Registered: 07-25-2016
Posts: 11
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The results from my DNA test from the Mayo Clinic in which one of my X chromosomes was positive (full penetrance) and the other X was normal, states "This result is consistent with this individual being a carrier of SBMA. Of note, female carriers of expansions in the AR gene may be at risk for developing symptoms associated with SBMA....."

So, this seems to refute the idea that only women carriers who are homozygous for the KD gene would get symptoms.
Registered: 08-02-2009
Posts: 206
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Linda wrote:
quote:
So are you saying that these cannot be symptoms of Kennedy's?
No, I am not saying that. Certainly if you are having symptoms, and the Schmidt paper said that women had symptoms, the original Dr. William Kennedy paper said that women he observed had symptoms, and even the Mayo Clinic said you were at risk for symptoms, I would not even think about arguing with all of those sources. I believe that you have KD symptoms.

This discussion is quite interesting scientifically because it bears on learning about the true nature of KD. The medical "conventional wisdom" on KD includes these two points:

1. The gene for KD is recessive, which means that your "normal" chromosome of 23 repeats would "override" the other chromosome of 45 repeats. Therefore you "should not" have KD.

2. The binding of testosterone to the androgen receptor is very significant in the onset of KD. Since you are a female age 65, you probably have very low testosterone levels, if any. Therefore you "should not" have KD.

The fact that you do have symptoms would seem to refute both point #1 and point #2. My wish is that your case could come to the attention of not only a medical doctor and maybe a physical therapist who can help you with symptoms, but also a researcher who can address both points and possibly advance our knowledge of KD.

This message has been edited. Last edited by: Dan B,
Registered: 07-25-2016
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Hi Dan. I think the symptoms started 8-10 years ago with increasing cramping all over my body and a feeling of weakness in my arms and legs. So I would have been about 55 at the time. I also think it would be worthwhile to work with a researcher about this and that is why I brought this to the forum's attention. I think it's likely that most women don't get tested because of the expense or the assumption that they won't be symptomatic (and they will not think, then, that perhaps some of their 'aches and pains' are actually mild-to-moderate manifestation of KD). It might also be beneficial to test women's testosterone levels at the same time as this test - that might go a long way in advancing this knowledge. Perhaps I have higher testosterone than average? Also I am wondering if there is correlation between the number of repeats and the severity of symptoms? (i.e. I believe the abnormal scale starts at 38 and ends at around 63 - so if a woman had a repeat of 39 or 40, would her symptoms be less?)

I see the neurologist in Sep - he specializes in MS. I live in Vermont where there are no Kennedy specialists in the immediate area. If you know of a researcher that would be interested in exploring this further, please let me know. thanks for your input
Registered: 08-02-2009
Posts: 206
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quote:
Perhaps I have higher testosterone than average?
If you want to follow up on that, there is a relatively simple blood test for testosterone and DHT.
quote:
so if a woman had a repeat of 39 or 40, would her symptoms be less?
From Bruce's blog, the following posts go into the question of number of repeats vs. progression of KD.
http://kennedysdisease.blogspo...ennedys-disease.html
http://kennedysdisease.blogspo...ennedys-disease.html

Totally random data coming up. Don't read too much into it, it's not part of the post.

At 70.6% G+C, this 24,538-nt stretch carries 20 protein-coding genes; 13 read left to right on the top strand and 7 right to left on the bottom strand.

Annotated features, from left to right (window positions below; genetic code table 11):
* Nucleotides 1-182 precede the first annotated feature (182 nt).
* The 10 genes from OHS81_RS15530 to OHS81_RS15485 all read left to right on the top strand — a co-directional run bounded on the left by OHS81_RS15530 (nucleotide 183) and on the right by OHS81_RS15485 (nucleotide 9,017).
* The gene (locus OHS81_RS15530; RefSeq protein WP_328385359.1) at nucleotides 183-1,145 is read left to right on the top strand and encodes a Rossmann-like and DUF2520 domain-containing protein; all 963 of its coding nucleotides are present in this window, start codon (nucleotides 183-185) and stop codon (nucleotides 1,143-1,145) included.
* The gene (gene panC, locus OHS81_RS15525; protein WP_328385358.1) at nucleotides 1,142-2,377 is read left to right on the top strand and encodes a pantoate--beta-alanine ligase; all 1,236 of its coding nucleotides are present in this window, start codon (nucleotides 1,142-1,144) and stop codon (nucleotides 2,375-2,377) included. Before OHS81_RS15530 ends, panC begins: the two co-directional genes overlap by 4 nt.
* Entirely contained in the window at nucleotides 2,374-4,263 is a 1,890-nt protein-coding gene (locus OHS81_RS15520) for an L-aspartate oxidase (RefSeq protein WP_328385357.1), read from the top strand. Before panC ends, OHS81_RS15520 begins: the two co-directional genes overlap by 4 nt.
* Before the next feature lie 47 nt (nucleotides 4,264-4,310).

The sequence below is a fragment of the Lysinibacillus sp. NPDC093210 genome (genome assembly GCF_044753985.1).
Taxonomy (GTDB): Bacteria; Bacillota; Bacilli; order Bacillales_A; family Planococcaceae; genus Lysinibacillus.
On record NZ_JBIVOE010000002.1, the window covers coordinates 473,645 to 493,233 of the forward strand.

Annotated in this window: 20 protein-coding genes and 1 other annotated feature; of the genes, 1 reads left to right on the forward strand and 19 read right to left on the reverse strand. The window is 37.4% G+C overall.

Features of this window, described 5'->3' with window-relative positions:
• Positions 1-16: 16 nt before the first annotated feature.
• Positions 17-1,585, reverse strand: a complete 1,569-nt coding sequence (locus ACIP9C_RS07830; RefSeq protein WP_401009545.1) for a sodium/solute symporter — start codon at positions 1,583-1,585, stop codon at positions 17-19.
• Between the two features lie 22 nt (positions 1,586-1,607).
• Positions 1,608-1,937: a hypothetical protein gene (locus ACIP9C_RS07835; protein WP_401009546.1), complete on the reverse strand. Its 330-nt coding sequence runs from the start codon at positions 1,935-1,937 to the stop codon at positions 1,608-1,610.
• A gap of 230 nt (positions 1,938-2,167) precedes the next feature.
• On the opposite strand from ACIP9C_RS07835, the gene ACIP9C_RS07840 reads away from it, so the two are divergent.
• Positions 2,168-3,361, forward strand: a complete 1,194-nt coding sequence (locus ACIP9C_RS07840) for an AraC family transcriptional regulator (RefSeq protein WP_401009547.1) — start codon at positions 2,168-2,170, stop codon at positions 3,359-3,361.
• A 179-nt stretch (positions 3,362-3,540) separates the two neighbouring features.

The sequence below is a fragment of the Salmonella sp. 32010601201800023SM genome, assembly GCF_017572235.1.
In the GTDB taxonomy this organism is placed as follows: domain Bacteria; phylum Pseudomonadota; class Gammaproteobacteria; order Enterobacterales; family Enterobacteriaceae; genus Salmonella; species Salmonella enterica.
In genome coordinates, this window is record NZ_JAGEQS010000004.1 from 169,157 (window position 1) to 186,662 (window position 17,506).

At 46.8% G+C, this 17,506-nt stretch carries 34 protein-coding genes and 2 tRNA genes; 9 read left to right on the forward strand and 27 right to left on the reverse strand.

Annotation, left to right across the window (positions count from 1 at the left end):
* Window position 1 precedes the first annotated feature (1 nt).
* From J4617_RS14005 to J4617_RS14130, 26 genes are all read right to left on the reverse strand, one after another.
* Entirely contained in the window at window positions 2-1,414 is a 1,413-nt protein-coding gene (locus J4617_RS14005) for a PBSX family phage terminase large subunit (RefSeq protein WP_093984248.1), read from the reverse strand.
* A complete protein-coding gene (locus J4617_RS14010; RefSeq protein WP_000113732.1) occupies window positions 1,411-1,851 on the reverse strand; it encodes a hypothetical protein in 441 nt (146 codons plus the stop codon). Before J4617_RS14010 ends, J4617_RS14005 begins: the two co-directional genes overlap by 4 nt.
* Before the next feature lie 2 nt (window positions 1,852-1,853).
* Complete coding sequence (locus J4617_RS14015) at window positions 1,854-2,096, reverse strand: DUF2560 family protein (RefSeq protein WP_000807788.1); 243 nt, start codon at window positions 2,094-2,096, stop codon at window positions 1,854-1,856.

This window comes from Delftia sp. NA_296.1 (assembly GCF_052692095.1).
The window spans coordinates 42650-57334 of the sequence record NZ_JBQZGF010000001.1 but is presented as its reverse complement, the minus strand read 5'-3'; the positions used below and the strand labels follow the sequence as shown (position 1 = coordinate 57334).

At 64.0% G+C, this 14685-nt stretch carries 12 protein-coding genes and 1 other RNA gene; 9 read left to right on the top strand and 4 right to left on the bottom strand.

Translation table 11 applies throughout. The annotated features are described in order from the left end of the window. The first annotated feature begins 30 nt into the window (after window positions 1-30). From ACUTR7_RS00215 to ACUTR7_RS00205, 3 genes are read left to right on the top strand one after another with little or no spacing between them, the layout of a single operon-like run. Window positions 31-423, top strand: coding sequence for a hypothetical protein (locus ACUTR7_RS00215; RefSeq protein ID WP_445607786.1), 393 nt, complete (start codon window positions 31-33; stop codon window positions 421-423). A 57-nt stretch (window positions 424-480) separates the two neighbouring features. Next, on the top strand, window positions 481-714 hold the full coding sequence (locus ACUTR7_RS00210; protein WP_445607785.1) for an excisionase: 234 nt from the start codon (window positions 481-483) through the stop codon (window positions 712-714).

This message has been edited. Last edited by: Dan B,
Registered: 07-25-2016
Posts: 11
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Thanks, Dan; this is very informative. I plan to pass on all of this info both to my doctor and my geneticist as they had not heard of Kennedy's prior to meeting me!
Registered: 08-02-2009
Posts: 206
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If you would rather see a doctor who is familiar, on the KDA website there is a list of "Doctors Familiar with Kennedy's Disease" at this link http://www.kennedysdisease.org...-disease/kda-doctors
For me, it is reassuring to be talking to a doctor who has seen KD before, as opposed to one who has no idea.

Probably the closest one to you is in the Boston area. Before you make a special trip, I should add that there isn't much doctors can do about KD, since there are no FDA-approved treatments for KD.

However, there are treatments available for specific symptoms such as cramping or swallowing, for example physical therapy, and they can prescribe those.

This message has been edited. Last edited by: Dan B,
Registered: 01-08-2013
Posts: 61
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Hi Linda, much is being learned about what SBMA truly is and why there is so much variance in symptoms (even within the same family). In the absence of a cure, the standard is to treat the symptoms. In another post, you spoke of diet, it can't hurt. Check your calcium /magnesium balance for the cramping and tremors. I was diagnosed with Prinzmetal's Angina (usually found in women) when chest cramps were severe and Norvasc has taken care of it (and the migraines), seems it works by stopping smooth muscle fasciculations. Read up about mitochondrial dysfunction for the fatigue another symptom KD can have in common with other disorders (I have had great results by supplementing with Acetly L Carnitine). Unless your hair is falling out, its unlikely your testosterone is out of wack and there are studies that show testosterone loss of function is as much a problem as gain of function.
Such a large grouping deserves followup, I wish my mother had had the tests and wonder at the similarity of the her passing and her sister. If you cannot get anyone to follow up, check your closest teaching hospital, and maybe the Rare Disease Clinical Research network. Above all I would call NIH at Bethesda Maryland and talk to Angela in neurology
https://patientinfo.ninds.nih.gov/
Registered: 07-25-2016
Posts: 11
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Thanks for the info, BC Paul